When Wave Runners and Jet Skis became the rave on Michigan waters in the mid-1990s, most people viewed them as a pricey water toy. It wasn't unusual to see a personal watercraft race past your family boat with a child of 12 as the navigator.
It was common to see personal watercraft chasing the wakes of boats pulling skiers or children in tubes.
The problem was, when a kid is having fun, they are not always paying attention to the danger involved. This resulted in not only operators being injured or killed, but a downed skier coming face to face with a rocket on the water.
This issue hit particularly close to home on Labor Day weekend 2009, when a local teen died and others suffered injuries in a personal watercraft collision on Spring Lake.
Until it became clear that these pricey toys could be dangerous in young hands, laws proved dicey at best. Did regular boating laws apply to a personal watercraft, or was this machine something different? It took a while for lawmakers to figure it out, but now they appear to have it just about right.
Today's personal watercraft models can reach speeds of 65 mph-plus. One thing that riders shouldn’t fail to keep in mind is these machines do not have brakes. And on busy inland lakes, traffic can quickly put any rider in a danger zone.
New state laws enacted on Oct. 1, 2011, provide further safety and precaution requirements, especially regarding youths. Previously, 12-year-olds could operate the crafts alone, but now operators must be 14 and have restrictions placed on them. Our young teens may not like the rules, but the measures add up to keeping them safe on the water.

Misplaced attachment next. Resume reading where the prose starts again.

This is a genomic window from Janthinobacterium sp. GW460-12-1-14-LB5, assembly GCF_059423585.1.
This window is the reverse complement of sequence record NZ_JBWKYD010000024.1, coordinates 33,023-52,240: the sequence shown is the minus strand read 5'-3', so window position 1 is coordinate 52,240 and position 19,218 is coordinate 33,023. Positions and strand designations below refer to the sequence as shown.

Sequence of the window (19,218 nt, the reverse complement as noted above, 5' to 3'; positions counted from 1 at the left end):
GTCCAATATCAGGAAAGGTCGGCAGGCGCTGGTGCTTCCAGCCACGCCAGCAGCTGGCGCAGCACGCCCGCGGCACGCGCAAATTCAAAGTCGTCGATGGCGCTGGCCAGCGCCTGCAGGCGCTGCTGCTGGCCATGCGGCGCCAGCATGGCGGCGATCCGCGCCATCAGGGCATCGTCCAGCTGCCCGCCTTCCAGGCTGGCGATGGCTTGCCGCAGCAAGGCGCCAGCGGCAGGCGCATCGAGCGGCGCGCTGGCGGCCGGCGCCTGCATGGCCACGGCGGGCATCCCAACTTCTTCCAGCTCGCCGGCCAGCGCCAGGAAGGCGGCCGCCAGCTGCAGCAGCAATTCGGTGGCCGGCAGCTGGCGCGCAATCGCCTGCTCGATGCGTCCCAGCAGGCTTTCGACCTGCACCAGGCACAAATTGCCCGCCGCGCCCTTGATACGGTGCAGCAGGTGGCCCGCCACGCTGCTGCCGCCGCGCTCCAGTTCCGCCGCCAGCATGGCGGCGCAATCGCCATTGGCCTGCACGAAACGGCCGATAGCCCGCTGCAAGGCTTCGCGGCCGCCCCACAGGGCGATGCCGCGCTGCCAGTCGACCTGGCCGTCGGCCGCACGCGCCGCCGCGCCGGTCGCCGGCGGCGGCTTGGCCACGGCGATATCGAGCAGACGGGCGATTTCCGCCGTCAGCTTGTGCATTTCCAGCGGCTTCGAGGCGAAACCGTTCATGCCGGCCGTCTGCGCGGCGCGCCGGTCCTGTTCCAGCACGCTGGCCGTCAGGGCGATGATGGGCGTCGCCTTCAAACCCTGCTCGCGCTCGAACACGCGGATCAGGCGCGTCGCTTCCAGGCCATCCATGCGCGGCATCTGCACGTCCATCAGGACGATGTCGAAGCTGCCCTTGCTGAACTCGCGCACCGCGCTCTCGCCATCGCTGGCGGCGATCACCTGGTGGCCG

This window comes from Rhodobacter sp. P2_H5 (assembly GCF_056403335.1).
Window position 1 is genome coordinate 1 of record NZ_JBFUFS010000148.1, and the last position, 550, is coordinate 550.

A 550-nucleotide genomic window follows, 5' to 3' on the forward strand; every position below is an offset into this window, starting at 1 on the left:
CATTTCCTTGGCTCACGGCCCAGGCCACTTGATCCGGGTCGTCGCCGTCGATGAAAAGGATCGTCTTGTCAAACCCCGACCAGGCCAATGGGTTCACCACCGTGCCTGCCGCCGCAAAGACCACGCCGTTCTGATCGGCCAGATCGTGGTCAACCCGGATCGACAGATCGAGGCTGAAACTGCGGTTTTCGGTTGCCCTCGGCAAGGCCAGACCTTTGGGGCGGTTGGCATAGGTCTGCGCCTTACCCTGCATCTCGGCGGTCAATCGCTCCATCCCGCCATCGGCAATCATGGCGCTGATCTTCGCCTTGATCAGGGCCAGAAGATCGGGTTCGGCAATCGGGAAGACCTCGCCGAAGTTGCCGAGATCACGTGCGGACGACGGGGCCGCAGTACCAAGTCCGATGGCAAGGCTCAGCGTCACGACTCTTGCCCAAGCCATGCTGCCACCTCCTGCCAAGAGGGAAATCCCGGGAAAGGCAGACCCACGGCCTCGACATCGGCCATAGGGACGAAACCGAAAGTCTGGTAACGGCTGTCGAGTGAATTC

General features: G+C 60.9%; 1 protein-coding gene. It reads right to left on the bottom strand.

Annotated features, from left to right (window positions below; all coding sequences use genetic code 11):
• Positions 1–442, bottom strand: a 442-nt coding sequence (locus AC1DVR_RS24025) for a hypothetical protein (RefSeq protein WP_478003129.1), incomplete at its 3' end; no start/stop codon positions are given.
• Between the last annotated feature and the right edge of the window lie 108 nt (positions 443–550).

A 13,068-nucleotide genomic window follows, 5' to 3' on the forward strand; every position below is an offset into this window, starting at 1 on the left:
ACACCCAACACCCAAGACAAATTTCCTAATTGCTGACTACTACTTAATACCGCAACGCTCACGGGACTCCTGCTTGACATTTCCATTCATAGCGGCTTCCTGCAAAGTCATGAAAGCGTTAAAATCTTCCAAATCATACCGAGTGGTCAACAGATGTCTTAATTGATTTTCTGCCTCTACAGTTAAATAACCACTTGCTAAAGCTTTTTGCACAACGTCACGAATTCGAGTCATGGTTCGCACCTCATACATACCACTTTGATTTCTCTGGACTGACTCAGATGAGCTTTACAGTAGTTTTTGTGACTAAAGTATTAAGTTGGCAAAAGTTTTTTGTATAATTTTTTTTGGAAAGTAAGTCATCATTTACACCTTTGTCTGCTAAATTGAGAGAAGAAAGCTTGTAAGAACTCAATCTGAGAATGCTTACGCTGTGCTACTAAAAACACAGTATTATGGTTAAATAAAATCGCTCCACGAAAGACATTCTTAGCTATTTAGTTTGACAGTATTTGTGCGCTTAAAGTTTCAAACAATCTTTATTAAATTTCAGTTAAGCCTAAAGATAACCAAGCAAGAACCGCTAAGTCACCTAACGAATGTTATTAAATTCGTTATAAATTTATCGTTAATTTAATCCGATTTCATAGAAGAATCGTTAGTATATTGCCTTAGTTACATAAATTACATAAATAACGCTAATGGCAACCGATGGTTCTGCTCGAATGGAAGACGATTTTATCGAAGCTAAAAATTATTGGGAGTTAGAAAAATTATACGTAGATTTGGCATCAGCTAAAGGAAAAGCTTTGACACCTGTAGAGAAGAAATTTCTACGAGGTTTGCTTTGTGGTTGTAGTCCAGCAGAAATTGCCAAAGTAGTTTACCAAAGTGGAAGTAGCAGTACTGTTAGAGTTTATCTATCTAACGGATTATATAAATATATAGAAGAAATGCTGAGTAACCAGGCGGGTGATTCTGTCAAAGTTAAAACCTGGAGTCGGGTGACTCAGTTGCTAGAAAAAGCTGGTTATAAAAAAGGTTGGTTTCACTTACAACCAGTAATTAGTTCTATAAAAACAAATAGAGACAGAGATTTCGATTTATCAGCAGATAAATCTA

Kids ages 14 and 15 are allowed to operate a personal watercraft, but only if he or she is accompanied by a parent, legal guardian or a person at least 21 years old who has been designated as having permission by their guardian. They can also pilot a personal watercraft if he or she is operating or riding the craft at a distance of not more than 100 feet from their adult guardian.
While these measures improve safety on the water for us all, we would hope that parents take a stand and require their children to complete a boating safety course prior to hopping on a personal watercraft and taking off on the water.
Because, in the end, we all want the summer of 2012 to be a safer one for our youth.